Competing risks and the clinical community: irrelevance or ignorance?

Stat Med. 2012 May 20;31(11-12):1089-97. doi: 10.1002/sim.4384. Epub 2011 Sep 23.


Life expectancy has dramatically increased in industrialized nations over the last 200 hundred years. The aging of populations carries over to clinical research and leads to an increasing representation of elderly and multimorbid individuals in study populations. Clinical research in these populations is complicated by the fact that individuals are likely to experience several potential disease endpoints that prevent some disease-specific endpoint of interest from occurrence. Large developments in competing risks methodology have been achieved over the last decades, but we assume that recognition of competing risks in the clinical community is still marginal. It is the aim of this article to address translational aspects of competing risks to the clinical community. We describe clinical populations where competing risks issues may arise. We then discuss the importance of agreement between the competing risks methodology and the study aim, in particular the distinction between etiologic and prognostic research questions. In a review of 50 clinical studies performed in individuals susceptible to competing risks published in high-impact clinical journals, we found competing risks issues in 70% of all articles. Better recognition of issues related to competing risks and of statistical methods that deal with competing risks in accordance with the aim of the study is needed.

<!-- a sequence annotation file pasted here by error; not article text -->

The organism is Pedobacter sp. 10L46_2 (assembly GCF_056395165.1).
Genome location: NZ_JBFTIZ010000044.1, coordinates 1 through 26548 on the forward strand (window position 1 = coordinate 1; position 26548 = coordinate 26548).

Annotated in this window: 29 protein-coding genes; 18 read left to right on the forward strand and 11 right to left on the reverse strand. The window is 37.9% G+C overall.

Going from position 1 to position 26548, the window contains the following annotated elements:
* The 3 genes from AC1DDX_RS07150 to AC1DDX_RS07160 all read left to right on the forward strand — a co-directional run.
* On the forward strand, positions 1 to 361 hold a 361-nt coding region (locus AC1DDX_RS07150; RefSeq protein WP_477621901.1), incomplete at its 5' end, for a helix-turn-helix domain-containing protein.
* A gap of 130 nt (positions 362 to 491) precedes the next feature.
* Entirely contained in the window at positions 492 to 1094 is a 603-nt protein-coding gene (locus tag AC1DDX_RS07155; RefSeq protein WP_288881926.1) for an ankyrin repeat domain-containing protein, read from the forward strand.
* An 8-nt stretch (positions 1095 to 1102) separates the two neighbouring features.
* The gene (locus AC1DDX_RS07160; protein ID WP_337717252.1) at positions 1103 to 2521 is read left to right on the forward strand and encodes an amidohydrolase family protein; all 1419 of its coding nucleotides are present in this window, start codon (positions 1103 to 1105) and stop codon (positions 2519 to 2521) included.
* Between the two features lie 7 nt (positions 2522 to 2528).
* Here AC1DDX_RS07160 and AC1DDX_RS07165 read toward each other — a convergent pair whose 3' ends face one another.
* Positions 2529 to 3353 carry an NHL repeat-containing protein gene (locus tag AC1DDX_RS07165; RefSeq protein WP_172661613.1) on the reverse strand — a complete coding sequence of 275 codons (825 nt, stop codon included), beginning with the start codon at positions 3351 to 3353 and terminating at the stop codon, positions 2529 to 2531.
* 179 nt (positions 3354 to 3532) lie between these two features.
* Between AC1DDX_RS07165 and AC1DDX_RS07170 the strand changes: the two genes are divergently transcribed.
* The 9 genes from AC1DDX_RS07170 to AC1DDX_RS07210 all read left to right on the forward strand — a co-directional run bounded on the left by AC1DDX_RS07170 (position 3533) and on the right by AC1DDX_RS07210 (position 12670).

Publication types

  • Research Support, Non-U.S. Gov't

MeSH terms

  • Aged
  • Aged, 80 and over
  • Aging*
  • Biomedical Research / statistics & numerical data*
  • Data Interpretation, Statistical*
  • Female
  • Humans
  • Life Expectancy
  • Male
  • Models, Statistical*
  • Risk*